Mr Azmi had sued employer Hiap Tong Crane & Transport over his injuries in the accident at the company’s premises in Soon Lee Road.

Then aged 35, the Malaysian technician suffered multiple skull vault and facial fractures when he was hit by a bent metal piece that flew out of a power-press machine that he was using to flatten it.

He was admitted to National University Hospital for treatment and stayed there for about two weeks. He sought damages for loss of earnings, medical costs, and pain and suffering, among other things.

Hiap Tong, through lawyer Riyach Hussain, denied the claims and argued that Mr Azmi’s lawsuit was precluded by the settlement agreement inked on May 4, 2018, between the parties.

The court was not convinced by this argument and learnt at the hearing that the company had subsequently accounted for the $1,300 paid to Mr Azmi as his salary.

The court also noted that the company hired the worker before his work permit application was made.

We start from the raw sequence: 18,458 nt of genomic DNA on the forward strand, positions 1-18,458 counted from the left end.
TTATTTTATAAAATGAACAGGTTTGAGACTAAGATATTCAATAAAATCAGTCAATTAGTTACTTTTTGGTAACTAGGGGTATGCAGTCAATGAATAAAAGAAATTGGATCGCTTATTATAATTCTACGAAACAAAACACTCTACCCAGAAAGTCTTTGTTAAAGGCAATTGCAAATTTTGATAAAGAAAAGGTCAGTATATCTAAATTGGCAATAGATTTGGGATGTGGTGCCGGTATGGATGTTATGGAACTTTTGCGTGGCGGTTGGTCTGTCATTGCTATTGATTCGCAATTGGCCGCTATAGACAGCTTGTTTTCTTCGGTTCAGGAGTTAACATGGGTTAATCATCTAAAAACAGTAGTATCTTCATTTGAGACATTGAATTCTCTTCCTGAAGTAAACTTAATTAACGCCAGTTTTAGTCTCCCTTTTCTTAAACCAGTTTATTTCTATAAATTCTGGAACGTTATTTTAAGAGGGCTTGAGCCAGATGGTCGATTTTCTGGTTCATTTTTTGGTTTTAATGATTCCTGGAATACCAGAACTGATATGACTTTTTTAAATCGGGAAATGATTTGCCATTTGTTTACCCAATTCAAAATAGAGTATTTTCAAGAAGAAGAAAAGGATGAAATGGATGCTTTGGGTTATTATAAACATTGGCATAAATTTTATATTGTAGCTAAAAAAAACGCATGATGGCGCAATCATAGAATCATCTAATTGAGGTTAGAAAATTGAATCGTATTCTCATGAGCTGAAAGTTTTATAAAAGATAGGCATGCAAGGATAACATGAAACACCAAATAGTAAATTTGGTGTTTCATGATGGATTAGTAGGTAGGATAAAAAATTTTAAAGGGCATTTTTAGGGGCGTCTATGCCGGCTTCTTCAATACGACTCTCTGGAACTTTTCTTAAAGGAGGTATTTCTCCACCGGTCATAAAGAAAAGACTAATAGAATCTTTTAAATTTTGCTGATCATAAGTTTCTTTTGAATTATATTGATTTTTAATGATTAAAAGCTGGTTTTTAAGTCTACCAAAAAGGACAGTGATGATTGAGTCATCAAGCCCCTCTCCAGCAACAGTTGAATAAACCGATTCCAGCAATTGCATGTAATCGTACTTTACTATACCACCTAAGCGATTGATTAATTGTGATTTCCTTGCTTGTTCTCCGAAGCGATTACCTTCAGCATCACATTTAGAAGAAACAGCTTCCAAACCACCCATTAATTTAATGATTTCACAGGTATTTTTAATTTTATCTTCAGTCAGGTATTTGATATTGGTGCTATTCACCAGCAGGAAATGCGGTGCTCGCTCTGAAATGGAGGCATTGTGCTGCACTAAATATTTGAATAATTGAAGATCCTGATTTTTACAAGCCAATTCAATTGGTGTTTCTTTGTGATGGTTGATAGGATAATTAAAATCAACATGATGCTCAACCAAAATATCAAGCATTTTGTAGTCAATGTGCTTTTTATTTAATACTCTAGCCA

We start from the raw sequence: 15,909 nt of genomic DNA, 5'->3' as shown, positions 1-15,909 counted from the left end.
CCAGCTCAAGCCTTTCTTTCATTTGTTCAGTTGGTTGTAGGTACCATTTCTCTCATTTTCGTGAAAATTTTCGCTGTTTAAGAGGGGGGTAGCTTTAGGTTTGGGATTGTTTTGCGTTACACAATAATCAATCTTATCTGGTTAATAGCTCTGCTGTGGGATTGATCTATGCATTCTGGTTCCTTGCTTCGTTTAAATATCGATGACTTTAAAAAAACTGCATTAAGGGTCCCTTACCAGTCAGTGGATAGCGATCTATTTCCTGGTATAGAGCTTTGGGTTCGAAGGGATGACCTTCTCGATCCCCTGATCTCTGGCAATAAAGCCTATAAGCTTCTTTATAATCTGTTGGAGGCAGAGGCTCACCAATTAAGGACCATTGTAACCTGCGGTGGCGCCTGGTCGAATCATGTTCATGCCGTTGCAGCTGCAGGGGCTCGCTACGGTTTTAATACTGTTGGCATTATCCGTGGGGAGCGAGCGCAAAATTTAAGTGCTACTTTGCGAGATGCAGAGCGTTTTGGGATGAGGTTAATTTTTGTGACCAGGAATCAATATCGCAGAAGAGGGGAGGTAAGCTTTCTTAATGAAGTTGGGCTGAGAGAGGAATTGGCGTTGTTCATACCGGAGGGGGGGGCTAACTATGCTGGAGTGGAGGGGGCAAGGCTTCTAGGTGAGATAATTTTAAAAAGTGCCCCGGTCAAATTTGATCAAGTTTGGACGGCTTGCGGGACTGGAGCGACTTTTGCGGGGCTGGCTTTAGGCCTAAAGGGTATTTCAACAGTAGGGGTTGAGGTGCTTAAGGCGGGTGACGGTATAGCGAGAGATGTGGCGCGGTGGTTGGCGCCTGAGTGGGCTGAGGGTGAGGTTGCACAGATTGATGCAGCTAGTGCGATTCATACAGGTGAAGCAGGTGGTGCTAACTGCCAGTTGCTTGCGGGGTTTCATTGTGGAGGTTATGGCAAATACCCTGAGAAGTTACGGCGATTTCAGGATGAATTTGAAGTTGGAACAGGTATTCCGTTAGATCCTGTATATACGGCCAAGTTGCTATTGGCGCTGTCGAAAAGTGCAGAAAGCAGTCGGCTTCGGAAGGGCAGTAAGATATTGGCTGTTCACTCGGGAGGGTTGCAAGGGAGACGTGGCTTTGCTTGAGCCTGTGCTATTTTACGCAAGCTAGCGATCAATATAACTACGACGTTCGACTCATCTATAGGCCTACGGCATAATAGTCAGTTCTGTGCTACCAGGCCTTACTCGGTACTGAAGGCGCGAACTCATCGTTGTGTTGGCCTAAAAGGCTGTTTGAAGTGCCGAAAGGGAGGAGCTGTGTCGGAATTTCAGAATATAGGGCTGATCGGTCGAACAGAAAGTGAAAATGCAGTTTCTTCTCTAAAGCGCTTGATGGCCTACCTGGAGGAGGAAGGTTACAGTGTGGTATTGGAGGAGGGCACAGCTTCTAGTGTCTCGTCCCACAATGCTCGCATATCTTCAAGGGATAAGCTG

The judge called out the company’s false internal investigation report that was meant to “cure” its failure to file its permit application in time. He noted that the report implied Mr Azmi had been interviewed for the job on April 12, 2018, and had been instructed to turn up for work on April 16. This was the date of the accident, as well as of the company making an application for the Manpower Ministry’s in-principle approval for a work permit.

But the judge found that Mr Azmi had his job interview on April 11 and started work on April 12. “This false internal investigation report appears to be created to cure the defendant’s breach of failing to make a timely application for the plaintiff’s work permit, and employing him to work before he obtained the work permit,” he said.

The judge added that the company “then brazenly relied on it to allege that it was innocent of the plaintiff’s accident”.

He apportioned 15 per cent of the blame for the accident to Mr Azmi.

Mr Azmi’s lawyer, Mr N. Srinivasan from Hoh Law Corporation, said a separate hearing will be held to assess the damages payable to Mr Azmi by the company.

The State Courts assess damages up to a maximum of $250,000.